Last Friday, the metal closed at $1,189.70. So, again, it closed with a loss on the week. The drop was much less than it would have been had it not been for today's rally, but a loss was still booked. Over the week, gold declined by $8.30 or 0.698%.
The U.S. Dollar Index, after drifting down again to a little below 81.5, managed to rebound after a double bottom at 81.48. The rise wasn't much, but it added to an overall upward tilt this afternoon. As of the close, the Index was at 81.57.
Its daily chart, from Stockcharts.com, shows a down day but not much of one:
The interday range of today's chart is about the same span as the body of yesterday's candlestick. The body of today's is almost nonexistent, indicating a close only slightly below the open. The Index's RSI level, found at the bottom of the chart, is still in sub-30 oversold territory. There's no real sign of a rebound visible on the chart as yet.
As the days tick on, the Index is getting closer and closer to its 200-day moving average - the red line in the middle of the chart. A real technician would point to that level as support, although 81 is also a support level of some potency. As things look better in Euroland, the Euro will keep rising and the Index will keep falling until more quotidian economic reality intrudes. On a purchasing-power parity basis, the Euro is overvalued.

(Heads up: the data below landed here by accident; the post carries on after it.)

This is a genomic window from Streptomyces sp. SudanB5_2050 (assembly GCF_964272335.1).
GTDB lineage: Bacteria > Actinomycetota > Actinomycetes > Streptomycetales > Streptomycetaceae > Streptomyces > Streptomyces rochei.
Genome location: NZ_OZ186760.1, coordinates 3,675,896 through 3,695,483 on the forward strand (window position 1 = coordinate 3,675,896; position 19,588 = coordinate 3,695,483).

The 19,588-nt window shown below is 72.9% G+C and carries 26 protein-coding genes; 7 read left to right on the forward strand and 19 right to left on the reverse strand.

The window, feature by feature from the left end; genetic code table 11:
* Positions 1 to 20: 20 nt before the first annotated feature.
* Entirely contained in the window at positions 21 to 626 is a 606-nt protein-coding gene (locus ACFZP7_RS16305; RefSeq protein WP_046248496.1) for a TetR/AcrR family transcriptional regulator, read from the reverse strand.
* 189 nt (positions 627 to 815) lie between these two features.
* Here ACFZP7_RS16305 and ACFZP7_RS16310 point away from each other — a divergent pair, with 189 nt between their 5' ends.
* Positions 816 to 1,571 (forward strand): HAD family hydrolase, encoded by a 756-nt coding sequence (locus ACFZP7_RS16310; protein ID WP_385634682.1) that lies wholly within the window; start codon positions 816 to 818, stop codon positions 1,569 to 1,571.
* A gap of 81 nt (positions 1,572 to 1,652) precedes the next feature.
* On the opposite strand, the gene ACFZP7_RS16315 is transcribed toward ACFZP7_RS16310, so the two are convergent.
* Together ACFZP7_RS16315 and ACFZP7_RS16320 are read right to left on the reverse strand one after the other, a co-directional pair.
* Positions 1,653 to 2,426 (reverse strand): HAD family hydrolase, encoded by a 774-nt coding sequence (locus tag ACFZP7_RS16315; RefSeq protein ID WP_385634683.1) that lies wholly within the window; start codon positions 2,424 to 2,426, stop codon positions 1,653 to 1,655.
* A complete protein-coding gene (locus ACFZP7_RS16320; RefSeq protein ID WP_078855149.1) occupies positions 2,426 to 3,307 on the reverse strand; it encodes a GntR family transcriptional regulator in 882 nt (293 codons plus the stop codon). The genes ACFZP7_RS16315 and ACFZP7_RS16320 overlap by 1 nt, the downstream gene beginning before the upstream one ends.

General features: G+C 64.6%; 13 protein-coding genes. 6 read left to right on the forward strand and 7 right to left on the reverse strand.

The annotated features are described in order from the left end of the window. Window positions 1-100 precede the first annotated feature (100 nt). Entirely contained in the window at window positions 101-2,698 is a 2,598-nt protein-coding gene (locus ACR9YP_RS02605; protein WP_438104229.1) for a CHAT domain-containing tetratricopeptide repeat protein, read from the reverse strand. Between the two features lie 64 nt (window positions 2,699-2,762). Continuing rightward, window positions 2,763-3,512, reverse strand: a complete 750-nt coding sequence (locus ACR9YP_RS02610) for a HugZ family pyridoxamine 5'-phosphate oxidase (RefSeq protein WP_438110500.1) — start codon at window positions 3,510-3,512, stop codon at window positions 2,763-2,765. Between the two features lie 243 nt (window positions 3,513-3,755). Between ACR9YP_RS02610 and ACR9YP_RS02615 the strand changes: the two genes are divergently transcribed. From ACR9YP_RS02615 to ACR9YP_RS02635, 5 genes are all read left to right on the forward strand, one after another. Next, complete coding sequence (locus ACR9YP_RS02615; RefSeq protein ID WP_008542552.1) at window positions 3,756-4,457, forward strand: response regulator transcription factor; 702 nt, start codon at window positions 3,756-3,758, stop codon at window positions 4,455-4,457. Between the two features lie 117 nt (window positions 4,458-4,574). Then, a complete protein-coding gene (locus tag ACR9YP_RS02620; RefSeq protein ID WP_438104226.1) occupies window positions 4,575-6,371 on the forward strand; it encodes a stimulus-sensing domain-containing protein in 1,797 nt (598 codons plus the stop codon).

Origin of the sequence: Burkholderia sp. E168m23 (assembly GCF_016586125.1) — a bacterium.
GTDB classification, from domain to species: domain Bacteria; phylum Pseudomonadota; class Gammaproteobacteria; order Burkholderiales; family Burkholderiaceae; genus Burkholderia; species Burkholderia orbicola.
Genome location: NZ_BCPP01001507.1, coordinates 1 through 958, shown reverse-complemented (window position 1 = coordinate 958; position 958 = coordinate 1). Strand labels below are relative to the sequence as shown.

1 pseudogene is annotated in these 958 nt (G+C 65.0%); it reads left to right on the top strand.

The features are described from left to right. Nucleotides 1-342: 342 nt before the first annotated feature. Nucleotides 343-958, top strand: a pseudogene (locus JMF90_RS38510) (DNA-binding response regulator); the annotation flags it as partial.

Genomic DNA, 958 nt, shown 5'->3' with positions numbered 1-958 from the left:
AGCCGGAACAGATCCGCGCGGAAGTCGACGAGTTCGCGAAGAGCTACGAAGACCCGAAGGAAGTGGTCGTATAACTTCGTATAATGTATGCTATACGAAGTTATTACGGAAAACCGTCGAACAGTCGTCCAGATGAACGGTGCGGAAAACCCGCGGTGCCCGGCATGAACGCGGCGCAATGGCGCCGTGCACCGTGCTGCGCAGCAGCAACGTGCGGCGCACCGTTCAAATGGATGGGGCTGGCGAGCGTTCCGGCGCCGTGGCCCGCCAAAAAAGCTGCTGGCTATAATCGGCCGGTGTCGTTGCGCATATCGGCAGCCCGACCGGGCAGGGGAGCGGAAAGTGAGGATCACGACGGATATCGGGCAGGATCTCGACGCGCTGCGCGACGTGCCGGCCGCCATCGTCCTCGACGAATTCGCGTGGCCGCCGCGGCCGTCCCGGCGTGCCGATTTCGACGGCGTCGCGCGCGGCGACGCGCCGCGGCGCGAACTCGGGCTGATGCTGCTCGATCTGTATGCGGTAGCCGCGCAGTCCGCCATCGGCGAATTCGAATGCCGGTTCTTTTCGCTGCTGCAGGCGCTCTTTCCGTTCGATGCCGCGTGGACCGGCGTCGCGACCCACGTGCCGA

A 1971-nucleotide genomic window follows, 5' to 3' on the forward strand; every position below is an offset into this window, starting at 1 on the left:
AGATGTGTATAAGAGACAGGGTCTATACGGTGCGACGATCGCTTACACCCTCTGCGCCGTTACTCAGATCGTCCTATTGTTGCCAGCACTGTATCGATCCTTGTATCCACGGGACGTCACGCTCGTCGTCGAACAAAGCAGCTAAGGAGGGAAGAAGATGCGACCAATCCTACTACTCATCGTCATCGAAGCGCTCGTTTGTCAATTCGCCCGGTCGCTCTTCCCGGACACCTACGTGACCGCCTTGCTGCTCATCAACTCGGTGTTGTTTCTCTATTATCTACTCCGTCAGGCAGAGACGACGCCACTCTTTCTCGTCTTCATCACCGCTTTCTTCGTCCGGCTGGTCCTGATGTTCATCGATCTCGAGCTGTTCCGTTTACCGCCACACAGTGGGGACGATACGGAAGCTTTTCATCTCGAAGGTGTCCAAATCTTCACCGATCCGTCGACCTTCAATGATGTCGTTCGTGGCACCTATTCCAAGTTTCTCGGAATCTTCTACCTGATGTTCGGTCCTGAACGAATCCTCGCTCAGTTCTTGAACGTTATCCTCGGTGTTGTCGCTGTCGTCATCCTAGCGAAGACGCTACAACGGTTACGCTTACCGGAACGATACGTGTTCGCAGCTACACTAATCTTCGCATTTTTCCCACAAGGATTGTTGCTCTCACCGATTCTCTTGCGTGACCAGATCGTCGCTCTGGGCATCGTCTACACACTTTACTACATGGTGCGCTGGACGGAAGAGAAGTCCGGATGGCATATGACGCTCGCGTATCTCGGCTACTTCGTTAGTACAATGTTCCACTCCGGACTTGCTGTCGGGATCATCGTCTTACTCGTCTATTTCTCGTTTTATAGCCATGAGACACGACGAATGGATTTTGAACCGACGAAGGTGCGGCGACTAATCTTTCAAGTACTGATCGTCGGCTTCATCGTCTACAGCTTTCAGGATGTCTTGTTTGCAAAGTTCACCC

I keep anticipating a probably unsustainable turnaround for the Index, as based upon its oversoldness, but such an eventuality isn't apparent yet.
As for gold, its own daily chart shows today's recovery making for three gain days in a row:
The metal has not yet gotten back to the levels it was at before Tuesday's plummet, but it's now close. It wouldn't be too much to hope for the metal to ascend well above $1,180 and stay there, returning to the same short-term range it was at last week. If it does get up to $1,200, albeit unsustainably, then things will get interesting if it stays above $1,180 after the dropback. A few completed reverse head-and-shoulder patterns have been frustrated due to selling cascades, so there's no guarantee even if the metal traces one out in the coming days - but it will be interesting. The summer season's already over the hump, and it remains to be seen if gold's gotten over its seasonal weakness. The current short-term uptrend has potential, although it may be beaten back because the bargain-hunting has diminished.